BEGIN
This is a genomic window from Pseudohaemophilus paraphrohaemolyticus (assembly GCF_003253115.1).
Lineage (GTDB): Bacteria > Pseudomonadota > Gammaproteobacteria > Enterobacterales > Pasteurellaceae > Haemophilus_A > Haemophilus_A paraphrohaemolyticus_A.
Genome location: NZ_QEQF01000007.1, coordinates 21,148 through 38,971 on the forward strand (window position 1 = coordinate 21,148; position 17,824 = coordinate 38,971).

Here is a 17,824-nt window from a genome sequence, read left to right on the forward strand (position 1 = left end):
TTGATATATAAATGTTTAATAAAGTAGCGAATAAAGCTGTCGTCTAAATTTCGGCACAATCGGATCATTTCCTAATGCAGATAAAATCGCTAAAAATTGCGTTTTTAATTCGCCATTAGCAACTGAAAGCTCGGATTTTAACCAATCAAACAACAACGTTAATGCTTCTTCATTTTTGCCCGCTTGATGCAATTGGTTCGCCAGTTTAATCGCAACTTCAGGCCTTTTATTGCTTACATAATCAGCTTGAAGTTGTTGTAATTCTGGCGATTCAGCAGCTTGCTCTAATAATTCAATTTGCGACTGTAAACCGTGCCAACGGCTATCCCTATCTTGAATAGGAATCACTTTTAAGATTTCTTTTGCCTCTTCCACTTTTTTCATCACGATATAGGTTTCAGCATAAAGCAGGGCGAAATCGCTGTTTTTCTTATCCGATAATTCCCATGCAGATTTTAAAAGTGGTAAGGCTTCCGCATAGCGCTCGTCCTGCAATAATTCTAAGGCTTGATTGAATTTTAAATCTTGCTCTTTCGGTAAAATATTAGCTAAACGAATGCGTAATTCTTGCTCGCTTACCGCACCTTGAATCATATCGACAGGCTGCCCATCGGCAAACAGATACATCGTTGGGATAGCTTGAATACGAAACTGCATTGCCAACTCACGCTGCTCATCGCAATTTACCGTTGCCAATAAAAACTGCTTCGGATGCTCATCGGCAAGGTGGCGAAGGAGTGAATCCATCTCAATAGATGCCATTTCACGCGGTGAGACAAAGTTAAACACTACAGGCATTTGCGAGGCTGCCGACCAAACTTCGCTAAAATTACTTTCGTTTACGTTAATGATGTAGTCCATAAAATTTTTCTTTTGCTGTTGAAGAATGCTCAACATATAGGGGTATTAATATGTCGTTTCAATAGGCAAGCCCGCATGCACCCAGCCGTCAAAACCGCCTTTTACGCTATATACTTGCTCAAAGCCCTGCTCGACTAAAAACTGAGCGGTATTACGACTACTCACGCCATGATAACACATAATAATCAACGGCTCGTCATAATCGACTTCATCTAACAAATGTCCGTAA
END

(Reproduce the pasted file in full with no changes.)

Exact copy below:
This is a genomic window from Pseudohaemophilus paraphrohaemolyticus (assembly GCF_003253115.1).
Lineage (GTDB): Bacteria > Pseudomonadota > Gammaproteobacteria > Enterobacterales > Pasteurellaceae > Haemophilus_A > Haemophilus_A paraphrohaemolyticus_A.
Genome location: NZ_QEQF01000007.1, coordinates 21,148 through 38,971 on the forward strand (window position 1 = coordinate 21,148; position 17,824 = coordinate 38,971).

Here is a 17,824-nt window from a genome sequence, read left to right on the forward strand (position 1 = left end):
TTGATATATAAATGTTTAATAAAGTAGCGAATAAAGCTGTCGTCTAAATTTCGGCACAATCGGATCATTTCCTAATGCAGATAAAATCGCTAAAAATTGCGTTTTTAATTCGCCATTAGCAACTGAAAGCTCGGATTTTAACCAATCAAACAACAACGTTAATGCTTCTTCATTTTTGCCCGCTTGATGCAATTGGTTCGCCAGTTTAATCGCAACTTCAGGCCTTTTATTGCTTACATAATCAGCTTGAAGTTGTTGTAATTCTGGCGATTCAGCAGCTTGCTCTAATAATTCAATTTGCGACTGTAAACCGTGCCAACGGCTATCCCTATCTTGAATAGGAATCACTTTTAAGATTTCTTTTGCCTCTTCCACTTTTTTCATCACGATATAGGTTTCAGCATAAAGCAGGGCGAAATCGCTGTTTTTCTTATCCGATAATTCCCATGCAGATTTTAAAAGTGGTAAGGCTTCCGCATAGCGCTCGTCCTGCAATAATTCTAAGGCTTGATTGAATTTTAAATCTTGCTCTTTCGGTAAAATATTAGCTAAACGAATGCGTAATTCTTGCTCGCTTACCGCACCTTGAATCATATCGACAGGCTGCCCATCGGCAAACAGATACATCGTTGGGATAGCTTGAATACGAAACTGCATTGCCAACTCACGCTGCTCATCGCAATTTACCGTTGCCAATAAAAACTGCTTCGGATGCTCATCGGCAAGGTGGCGAAGGAGTGAATCCATCTCAATAGATGCCATTTCACGCGGTGAGACAAAGTTAAACACTACAGGCATTTGCGAGGCTGCCGACCAAACTTCGCTAAAATTACTTTCGTTTACGTTAATGATGTAGTCCATAAAATTTTTCTTTTGCTGTTGAAGAATGCTCAACATATAGGGGTATTAATATGTCGTTTCAATAGGCAAGCCCGCATGCACCCAGCCGTCAAAACCGCCTTTTACGCTATATACTTGCTCAAAGCCCTGCTCGACTAAAAACTGAGCGGTATTACGACTACTCACGCCATGATAACACATAATAATCAACGGCTCGTCATAATCGACTTCATCTAACAAATGTCCGTAA